The Trans-Siberian Orchestra once again will provide a soundtrack for the holidays, bringing its combination rock band/orchestra show to stages in the wider region.
Having toured for the holidays since 1999, the orchestra is changing things up for fans this season. Rather than the traditional show that makes the 1996 album “Christmas Eve and Other Stories” the centerpiece, TSO founder, leader and composer Paul O’Neill says the new format will bring the performance freshness while telling an important story.
“We decided this year to switch to ‘The Last Christmas Eve’ (the third album in the Trans-Siberian Orchestra trilogy of holiday CDs), because I thought it would resonate better,” said O’Neill. “When I wrote it in 2004, I didn’t know how well it would fit after the crash of 2008.”
The main character in “The Lost Christmas Eve” is a billionaire banker. Forty years earlier, he abandoned his infant son because the boy was unhealthy. Rich but miserable, he bumps into a small child who asks him if he has children. The question triggers waves of regret and starts him on a search for the now-grown baby he turned over to the state years before.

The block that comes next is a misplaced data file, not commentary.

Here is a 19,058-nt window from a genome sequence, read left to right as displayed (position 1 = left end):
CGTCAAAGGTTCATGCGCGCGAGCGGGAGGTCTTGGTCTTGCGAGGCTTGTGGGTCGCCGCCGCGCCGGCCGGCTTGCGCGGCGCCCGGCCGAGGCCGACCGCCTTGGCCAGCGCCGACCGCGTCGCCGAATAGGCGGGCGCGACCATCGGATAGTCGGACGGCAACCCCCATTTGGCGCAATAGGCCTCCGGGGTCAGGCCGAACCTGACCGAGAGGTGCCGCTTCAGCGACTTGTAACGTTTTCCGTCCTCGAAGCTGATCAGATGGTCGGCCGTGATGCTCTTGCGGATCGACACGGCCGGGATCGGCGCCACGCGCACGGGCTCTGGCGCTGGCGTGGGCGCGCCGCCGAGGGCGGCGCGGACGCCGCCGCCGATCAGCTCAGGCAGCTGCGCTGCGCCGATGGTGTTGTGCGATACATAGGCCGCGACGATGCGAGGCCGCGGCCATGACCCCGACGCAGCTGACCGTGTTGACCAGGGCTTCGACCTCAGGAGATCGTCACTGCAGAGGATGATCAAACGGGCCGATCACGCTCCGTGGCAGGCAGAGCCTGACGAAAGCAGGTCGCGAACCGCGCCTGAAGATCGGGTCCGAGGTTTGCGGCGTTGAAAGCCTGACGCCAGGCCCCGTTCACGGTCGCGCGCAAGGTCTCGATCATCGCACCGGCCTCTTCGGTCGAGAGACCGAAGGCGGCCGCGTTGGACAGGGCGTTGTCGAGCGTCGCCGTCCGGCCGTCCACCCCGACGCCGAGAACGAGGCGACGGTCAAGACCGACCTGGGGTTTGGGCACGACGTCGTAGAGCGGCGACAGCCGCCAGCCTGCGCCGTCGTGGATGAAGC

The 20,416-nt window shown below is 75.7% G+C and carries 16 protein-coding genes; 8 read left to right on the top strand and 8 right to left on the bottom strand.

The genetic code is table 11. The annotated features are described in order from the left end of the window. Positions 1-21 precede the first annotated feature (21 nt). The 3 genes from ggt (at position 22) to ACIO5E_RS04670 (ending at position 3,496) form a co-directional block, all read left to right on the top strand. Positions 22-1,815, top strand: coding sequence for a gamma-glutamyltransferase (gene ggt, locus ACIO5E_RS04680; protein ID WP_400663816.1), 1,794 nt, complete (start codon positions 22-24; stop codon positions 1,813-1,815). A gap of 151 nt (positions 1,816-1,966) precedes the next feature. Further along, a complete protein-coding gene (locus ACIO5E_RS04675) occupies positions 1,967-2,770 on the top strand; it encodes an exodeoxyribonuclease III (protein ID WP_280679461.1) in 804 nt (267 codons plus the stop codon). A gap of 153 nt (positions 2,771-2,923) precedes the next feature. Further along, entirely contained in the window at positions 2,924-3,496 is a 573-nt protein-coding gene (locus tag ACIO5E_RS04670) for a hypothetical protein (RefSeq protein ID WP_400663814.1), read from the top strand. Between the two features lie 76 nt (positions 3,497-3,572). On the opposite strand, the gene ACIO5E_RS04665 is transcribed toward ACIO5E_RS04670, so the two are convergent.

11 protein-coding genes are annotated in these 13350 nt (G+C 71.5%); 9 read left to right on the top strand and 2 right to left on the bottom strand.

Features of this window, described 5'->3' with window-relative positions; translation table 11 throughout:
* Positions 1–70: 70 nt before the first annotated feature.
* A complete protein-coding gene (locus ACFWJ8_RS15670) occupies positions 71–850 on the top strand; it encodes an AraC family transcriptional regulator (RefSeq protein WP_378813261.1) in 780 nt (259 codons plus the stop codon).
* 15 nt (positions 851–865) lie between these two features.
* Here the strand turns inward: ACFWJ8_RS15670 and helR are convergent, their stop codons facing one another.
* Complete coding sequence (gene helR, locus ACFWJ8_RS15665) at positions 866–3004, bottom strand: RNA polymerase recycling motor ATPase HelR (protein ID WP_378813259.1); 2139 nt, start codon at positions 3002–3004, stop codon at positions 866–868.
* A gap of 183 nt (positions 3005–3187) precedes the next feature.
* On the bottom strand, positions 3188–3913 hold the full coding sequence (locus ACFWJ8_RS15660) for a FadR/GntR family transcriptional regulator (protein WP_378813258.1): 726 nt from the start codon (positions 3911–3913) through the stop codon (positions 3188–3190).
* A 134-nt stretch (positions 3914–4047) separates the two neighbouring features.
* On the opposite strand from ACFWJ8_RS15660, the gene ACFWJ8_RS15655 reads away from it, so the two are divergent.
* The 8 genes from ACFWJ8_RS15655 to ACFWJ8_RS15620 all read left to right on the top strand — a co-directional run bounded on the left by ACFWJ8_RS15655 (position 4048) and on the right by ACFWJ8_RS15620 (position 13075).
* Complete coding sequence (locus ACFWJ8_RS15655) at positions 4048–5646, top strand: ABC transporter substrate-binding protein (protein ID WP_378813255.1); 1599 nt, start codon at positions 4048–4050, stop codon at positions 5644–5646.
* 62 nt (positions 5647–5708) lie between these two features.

After interventions by an angel and a search that leads him to a hospital where crack babies are cared for and a single-room occupancy building in the Bronx, the man finds his son. And he discovers that, while relatively poor, the son is happy.
“Little by little, he makes a transition; finds the miracle and the meaning. And there’s a happy ending,” O’Neill said. “Because, like all of my shows, if you want sad, read the newspaper. There’s too much Frank Capra in me.”
“The Lost Christmas Eve” will make up the first set of the evening for Trans-Siberian Orchestra. In the second set, the band will perform a mix of songs from its other albums, with, of course, a Christmas emphasis.